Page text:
Give Credit to Dun & Bradstreet
03/23/2015 8:00 am EST
This featured stock began operating in 1841 and is now the world’s largest provider of credit reports on individual companies, observes Patrick McKeough, TSI Network.
Dun & Bradstreet (DNB) has a database which contains information on 240 million businesses in over 200 countries. Companies use these reports to make lending and purchasing decisions and to cut their credit losses.
Credit reports supply 63% of Dun & Bradstreet’s revenue. The remaining 37% comes from other information products, such as software that helps businesses manage Web sites and customer data.
In 2014, revenue rose 1.7%, to $1.68 billion from $1.65 billion in 2013. All regions saw gains: North America (74% of revenue), up 1.2%; Europe (15%), up 4.1%, and Asia (11%), up 1.9%.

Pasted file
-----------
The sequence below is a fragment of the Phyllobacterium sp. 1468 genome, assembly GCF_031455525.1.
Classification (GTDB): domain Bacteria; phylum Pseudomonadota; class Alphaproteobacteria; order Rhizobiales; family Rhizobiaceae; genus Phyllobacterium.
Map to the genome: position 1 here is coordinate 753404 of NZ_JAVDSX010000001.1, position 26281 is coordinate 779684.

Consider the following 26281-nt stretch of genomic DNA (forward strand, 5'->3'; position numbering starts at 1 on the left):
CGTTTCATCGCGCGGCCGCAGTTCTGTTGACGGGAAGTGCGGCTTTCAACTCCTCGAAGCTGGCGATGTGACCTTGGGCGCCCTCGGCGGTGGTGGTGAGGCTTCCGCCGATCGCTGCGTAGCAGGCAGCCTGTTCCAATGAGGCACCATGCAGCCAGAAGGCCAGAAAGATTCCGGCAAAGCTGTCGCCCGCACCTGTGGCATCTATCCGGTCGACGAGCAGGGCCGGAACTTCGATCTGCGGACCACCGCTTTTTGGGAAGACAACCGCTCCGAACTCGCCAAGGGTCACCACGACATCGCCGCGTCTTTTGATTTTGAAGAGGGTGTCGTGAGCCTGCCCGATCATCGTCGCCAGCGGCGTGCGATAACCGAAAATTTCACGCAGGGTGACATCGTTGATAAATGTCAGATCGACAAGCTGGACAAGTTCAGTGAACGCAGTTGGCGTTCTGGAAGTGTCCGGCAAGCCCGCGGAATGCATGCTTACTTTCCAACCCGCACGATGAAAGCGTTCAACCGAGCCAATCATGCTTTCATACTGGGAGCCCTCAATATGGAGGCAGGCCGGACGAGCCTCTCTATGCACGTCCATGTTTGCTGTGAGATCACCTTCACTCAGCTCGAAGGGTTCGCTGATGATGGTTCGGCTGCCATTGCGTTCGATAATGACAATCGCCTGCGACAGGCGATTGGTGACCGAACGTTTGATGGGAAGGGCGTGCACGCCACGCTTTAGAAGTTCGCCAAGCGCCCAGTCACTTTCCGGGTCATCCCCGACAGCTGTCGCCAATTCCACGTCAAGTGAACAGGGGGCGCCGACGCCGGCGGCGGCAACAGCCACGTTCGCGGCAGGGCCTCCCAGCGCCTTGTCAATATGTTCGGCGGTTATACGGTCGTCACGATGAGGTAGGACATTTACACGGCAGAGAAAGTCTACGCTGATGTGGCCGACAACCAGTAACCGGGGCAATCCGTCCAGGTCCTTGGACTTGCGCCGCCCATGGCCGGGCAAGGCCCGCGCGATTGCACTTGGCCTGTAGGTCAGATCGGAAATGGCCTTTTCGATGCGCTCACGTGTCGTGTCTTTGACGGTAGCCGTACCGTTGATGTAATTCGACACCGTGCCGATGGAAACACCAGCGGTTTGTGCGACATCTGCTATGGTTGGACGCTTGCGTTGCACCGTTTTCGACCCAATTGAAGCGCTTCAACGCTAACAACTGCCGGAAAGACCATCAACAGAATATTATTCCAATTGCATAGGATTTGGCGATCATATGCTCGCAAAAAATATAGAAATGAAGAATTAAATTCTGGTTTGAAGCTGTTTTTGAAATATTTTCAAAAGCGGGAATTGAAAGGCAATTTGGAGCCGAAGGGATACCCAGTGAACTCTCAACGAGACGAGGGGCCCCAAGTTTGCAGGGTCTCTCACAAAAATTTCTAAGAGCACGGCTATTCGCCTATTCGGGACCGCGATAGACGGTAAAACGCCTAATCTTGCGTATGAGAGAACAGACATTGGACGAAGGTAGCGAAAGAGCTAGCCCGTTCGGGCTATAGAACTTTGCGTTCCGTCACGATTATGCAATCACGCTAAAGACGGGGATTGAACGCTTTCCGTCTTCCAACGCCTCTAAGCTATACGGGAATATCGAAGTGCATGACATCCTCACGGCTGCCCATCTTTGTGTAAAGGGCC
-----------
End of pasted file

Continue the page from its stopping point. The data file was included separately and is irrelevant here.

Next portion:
The company spent $80 million on new growth initiatives, including cloud-based delivery systems. It’s also adding new information to its databases, including through acquisitions.
For example, it recently paid $125 million for NetProspex, a firm that collects corporate officers’ contact information, including email addresses, phone numbers, and titles.
These costs cut Dun & Bradstreet’s 2014 earnings by 8.5%, to $274.9 million from $300.5 million in 2013. Per-share earnings declined 1.8%, to $7.46 from $7.60, on fewer shares outstanding.
Dun & Bradstreet can easily afford to keep investing in new products. Its long-term debt of $1.35 billion is a manageable 28% of its market cap. It also holds cash of $319.4 million or $8.80 a share.
The company should earn $7.72 a share in 2015 and the stock trades at a moderate 17.5 times that estimate. It also raised its dividend by 5.1%. The new annual rate of $1.85 a share yields 1.4%.
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